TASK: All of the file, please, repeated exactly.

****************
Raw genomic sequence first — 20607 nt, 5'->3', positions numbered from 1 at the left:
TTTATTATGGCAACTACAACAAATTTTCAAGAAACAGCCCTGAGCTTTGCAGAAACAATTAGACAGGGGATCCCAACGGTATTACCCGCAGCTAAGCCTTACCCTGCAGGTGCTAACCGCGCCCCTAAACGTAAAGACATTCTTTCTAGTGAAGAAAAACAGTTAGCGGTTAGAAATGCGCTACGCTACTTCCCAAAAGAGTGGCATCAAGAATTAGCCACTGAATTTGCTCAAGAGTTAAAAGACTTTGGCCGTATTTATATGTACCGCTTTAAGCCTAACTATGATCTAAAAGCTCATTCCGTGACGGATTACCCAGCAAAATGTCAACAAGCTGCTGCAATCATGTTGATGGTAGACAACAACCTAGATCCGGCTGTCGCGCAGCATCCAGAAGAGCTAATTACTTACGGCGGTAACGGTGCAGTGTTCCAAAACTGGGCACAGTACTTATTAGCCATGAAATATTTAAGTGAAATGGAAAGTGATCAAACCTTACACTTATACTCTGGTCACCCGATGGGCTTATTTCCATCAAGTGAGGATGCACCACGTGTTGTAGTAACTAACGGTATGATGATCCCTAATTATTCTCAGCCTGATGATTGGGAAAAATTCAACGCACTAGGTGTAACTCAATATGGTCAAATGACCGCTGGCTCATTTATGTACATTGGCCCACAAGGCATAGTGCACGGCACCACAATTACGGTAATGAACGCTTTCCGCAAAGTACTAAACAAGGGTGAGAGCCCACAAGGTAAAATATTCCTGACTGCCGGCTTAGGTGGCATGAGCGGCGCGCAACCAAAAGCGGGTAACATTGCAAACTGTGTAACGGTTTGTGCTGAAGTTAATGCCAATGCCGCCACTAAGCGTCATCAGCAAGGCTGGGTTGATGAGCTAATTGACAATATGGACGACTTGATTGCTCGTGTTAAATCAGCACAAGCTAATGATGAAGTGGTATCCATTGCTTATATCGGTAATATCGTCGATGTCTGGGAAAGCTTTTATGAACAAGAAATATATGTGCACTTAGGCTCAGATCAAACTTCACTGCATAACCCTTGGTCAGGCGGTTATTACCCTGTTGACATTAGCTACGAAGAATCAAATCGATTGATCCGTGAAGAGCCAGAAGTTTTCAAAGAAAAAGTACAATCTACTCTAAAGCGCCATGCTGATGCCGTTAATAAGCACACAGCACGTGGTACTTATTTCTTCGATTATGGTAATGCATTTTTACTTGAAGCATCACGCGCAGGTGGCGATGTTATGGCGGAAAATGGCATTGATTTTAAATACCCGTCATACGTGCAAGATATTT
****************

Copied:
Raw genomic sequence first — 20607 nt, 5'->3', positions numbered from 1 at the left:
TTTATTATGGCAACTACAACAAATTTTCAAGAAACAGCCCTGAGCTTTGCAGAAACAATTAGACAGGGGATCCCAACGGTATTACCCGCAGCTAAGCCTTACCCTGCAGGTGCTAACCGCGCCCCTAAACGTAAAGACATTCTTTCTAGTGAAGAAAAACAGTTAGCGGTTAGAAATGCGCTACGCTACTTCCCAAAAGAGTGGCATCAAGAATTAGCCACTGAATTTGCTCAAGAGTTAAAAGACTTTGGCCGTATTTATATGTACCGCTTTAAGCCTAACTATGATCTAAAAGCTCATTCCGTGACGGATTACCCAGCAAAATGTCAACAAGCTGCTGCAATCATGTTGATGGTAGACAACAACCTAGATCCGGCTGTCGCGCAGCATCCAGAAGAGCTAATTACTTACGGCGGTAACGGTGCAGTGTTCCAAAACTGGGCACAGTACTTATTAGCCATGAAATATTTAAGTGAAATGGAAAGTGATCAAACCTTACACTTATACTCTGGTCACCCGATGGGCTTATTTCCATCAAGTGAGGATGCACCACGTGTTGTAGTAACTAACGGTATGATGATCCCTAATTATTCTCAGCCTGATGATTGGGAAAAATTCAACGCACTAGGTGTAACTCAATATGGTCAAATGACCGCTGGCTCATTTATGTACATTGGCCCACAAGGCATAGTGCACGGCACCACAATTACGGTAATGAACGCTTTCCGCAAAGTACTAAACAAGGGTGAGAGCCCACAAGGTAAAATATTCCTGACTGCCGGCTTAGGTGGCATGAGCGGCGCGCAACCAAAAGCGGGTAACATTGCAAACTGTGTAACGGTTTGTGCTGAAGTTAATGCCAATGCCGCCACTAAGCGTCATCAGCAAGGCTGGGTTGATGAGCTAATTGACAATATGGACGACTTGATTGCTCGTGTTAAATCAGCACAAGCTAATGATGAAGTGGTATCCATTGCTTATATCGGTAATATCGTCGATGTCTGGGAAAGCTTTTATGAACAAGAAATATATGTGCACTTAGGCTCAGATCAAACTTCACTGCATAACCCTTGGTCAGGCGGTTATTACCCTGTTGACATTAGCTACGAAGAATCAAATCGATTGATCCGTGAAGAGCCAGAAGTTTTCAAAGAAAAAGTACAATCTACTCTAAAGCGCCATGCTGATGCCGTTAATAAGCACACAGCACGTGGTACTTATTTCTTCGATTATGGTAATGCATTTTTACTTGAAGCATCACGCGCAGGTGGCGATGTTATGGCGGAAAATGGCATTGATTTTAAATACCCGTCATACGTGCAAGATATTT